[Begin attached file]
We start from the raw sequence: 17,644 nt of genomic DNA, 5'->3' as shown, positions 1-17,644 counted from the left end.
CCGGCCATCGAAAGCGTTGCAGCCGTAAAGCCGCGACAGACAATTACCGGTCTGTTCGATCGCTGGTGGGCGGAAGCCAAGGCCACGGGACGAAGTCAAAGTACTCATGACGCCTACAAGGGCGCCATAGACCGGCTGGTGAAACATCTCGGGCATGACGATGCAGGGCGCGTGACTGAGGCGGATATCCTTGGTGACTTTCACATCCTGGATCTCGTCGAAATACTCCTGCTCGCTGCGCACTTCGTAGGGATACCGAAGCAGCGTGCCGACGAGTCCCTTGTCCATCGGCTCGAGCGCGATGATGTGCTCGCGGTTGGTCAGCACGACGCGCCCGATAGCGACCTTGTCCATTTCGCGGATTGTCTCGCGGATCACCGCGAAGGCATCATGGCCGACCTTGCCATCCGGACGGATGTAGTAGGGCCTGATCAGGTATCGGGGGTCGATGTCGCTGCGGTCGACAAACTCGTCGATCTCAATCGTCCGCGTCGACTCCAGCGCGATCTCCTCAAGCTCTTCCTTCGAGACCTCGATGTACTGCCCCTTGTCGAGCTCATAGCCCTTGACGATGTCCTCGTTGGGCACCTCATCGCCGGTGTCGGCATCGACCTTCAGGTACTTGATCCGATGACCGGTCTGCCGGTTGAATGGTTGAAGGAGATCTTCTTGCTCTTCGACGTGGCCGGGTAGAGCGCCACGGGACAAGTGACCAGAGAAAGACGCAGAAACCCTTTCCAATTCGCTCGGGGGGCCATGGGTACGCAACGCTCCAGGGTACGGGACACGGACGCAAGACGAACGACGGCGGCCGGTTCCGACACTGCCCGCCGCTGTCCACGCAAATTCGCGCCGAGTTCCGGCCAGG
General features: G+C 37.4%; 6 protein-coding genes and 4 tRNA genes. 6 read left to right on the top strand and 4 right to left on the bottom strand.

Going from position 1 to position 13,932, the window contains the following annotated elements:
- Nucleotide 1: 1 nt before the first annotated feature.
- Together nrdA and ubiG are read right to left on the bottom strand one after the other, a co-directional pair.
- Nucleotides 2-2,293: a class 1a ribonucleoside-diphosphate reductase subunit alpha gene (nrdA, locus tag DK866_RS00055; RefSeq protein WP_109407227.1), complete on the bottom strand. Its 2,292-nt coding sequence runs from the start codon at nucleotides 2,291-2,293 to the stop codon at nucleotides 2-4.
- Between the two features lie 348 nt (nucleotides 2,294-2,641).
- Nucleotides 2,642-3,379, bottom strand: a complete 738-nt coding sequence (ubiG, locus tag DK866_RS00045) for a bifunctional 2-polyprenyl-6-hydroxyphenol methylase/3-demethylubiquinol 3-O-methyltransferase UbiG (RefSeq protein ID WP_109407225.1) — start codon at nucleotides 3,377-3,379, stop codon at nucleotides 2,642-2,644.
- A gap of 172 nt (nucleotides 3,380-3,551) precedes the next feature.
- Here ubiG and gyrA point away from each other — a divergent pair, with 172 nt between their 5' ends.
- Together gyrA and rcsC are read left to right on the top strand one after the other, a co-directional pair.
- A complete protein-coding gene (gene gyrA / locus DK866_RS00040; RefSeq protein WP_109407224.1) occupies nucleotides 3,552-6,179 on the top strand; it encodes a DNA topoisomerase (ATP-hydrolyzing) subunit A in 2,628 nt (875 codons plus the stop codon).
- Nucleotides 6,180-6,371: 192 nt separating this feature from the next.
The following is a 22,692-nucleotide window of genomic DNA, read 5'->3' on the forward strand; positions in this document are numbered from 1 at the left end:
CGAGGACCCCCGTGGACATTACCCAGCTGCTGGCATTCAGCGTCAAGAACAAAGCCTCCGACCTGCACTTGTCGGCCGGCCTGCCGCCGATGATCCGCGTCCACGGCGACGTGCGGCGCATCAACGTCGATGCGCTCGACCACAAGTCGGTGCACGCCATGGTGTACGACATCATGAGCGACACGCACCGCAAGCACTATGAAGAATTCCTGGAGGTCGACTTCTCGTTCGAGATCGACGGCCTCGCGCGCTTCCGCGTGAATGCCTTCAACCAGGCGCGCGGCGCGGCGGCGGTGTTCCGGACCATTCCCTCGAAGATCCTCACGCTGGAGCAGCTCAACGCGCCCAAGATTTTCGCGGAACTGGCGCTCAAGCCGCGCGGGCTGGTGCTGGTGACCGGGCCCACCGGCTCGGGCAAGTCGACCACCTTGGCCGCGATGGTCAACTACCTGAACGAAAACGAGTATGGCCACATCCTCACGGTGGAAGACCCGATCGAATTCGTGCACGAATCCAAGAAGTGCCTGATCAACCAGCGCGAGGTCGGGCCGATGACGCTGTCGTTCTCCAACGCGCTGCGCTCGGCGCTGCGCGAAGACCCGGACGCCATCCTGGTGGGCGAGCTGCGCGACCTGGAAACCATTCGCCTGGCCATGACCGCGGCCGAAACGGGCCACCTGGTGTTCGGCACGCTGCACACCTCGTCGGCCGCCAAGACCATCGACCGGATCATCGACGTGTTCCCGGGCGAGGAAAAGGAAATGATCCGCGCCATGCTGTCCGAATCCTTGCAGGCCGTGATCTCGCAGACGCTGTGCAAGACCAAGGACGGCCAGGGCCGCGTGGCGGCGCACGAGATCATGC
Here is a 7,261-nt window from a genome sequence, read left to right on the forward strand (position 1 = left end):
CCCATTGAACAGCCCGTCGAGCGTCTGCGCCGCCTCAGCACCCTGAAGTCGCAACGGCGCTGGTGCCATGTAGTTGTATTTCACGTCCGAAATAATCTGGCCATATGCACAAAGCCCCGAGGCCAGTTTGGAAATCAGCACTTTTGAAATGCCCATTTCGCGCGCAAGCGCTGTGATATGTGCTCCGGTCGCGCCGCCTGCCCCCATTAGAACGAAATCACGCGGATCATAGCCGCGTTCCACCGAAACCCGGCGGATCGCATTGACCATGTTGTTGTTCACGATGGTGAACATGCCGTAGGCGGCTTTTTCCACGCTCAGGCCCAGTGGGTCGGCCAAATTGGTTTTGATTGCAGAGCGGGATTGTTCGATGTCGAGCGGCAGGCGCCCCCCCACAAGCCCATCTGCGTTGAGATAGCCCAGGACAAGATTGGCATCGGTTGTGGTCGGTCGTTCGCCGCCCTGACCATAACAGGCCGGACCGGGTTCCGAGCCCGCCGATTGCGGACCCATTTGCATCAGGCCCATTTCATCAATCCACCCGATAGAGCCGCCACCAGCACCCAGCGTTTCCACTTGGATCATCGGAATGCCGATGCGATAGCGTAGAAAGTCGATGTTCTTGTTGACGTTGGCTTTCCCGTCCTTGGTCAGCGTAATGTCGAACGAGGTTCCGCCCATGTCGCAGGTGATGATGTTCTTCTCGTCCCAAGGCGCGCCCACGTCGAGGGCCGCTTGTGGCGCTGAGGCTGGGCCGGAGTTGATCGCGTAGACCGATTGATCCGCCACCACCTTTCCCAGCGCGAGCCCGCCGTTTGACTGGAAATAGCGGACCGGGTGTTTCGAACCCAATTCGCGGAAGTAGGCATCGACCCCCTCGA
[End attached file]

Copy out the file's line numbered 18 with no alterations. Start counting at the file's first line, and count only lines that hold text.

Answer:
CCCATTGAACAGCCCGTCGAGCGTCTGCGCCGCCTCAGCACCCTGAAGTCGCAACGGCGCTGGTGCCATGTAGTTGTATTTCACGTCCGAAATAATCTGGCCATATGCACAAAGCCCCGAGGCCAGTTTGGAAATCAGCACTTTTGAAATGCCCATTTCGCGCGCAAGCGCTGTGATATGTGCTCCGGTCGCGCCGCCTGCCCCCATTAGAACGAAATCACGCGGATCATAGCCGCGTTCCACCGAAACCCGGCGGATCGCATTGACCATGTTGTTGTTCACGATGGTGAACATGCCGTAGGCGGCTTTTTCCACGCTCAGGCCCAGTGGGTCGGCCAAATTGGTTTTGATTGCAGAGCGGGATTGTTCGATGTCGAGCGGCAGGCGCCCCCCCACAAGCCCATCTGCGTTGAGATAGCCCAGGACAAGATTGGCATCGGTTGTGGTCGGTCGTTCGCCGCCCTGACCATAACAGGCCGGACCGGGTTCCGAGCCCGCCGATTGCGGACCCATTTGCATCAGGCCCATTTCATCAATCCACCCGATAGAGCCGCCACCAGCACCCAGCGTTTCCACTTGGATCATCGGAATGCCGATGCGATAGCGTAGAAAGTCGATGTTCTTGTTGACGTTGGCTTTCCCGTCCTTGGTCAGCGTAATGTCGAACGAGGTTCCGCCCATGTCGCAGGTGATGATGTTCTTCTCGTCCCAAGGCGCGCCCACGTCGAGGGCCGCTTGTGGCGCTGAGGCTGGGCCGGAGTTGATCGCGTAGACCGATTGATCCGCCACCACCTTTCCCAGCGCGAGCCCGCCGTTTGACTGGAAATAGCGGACCGGGTGTTTCGAACCCAATTCGCGGAAGTAGGCATCGACCCCCTCGA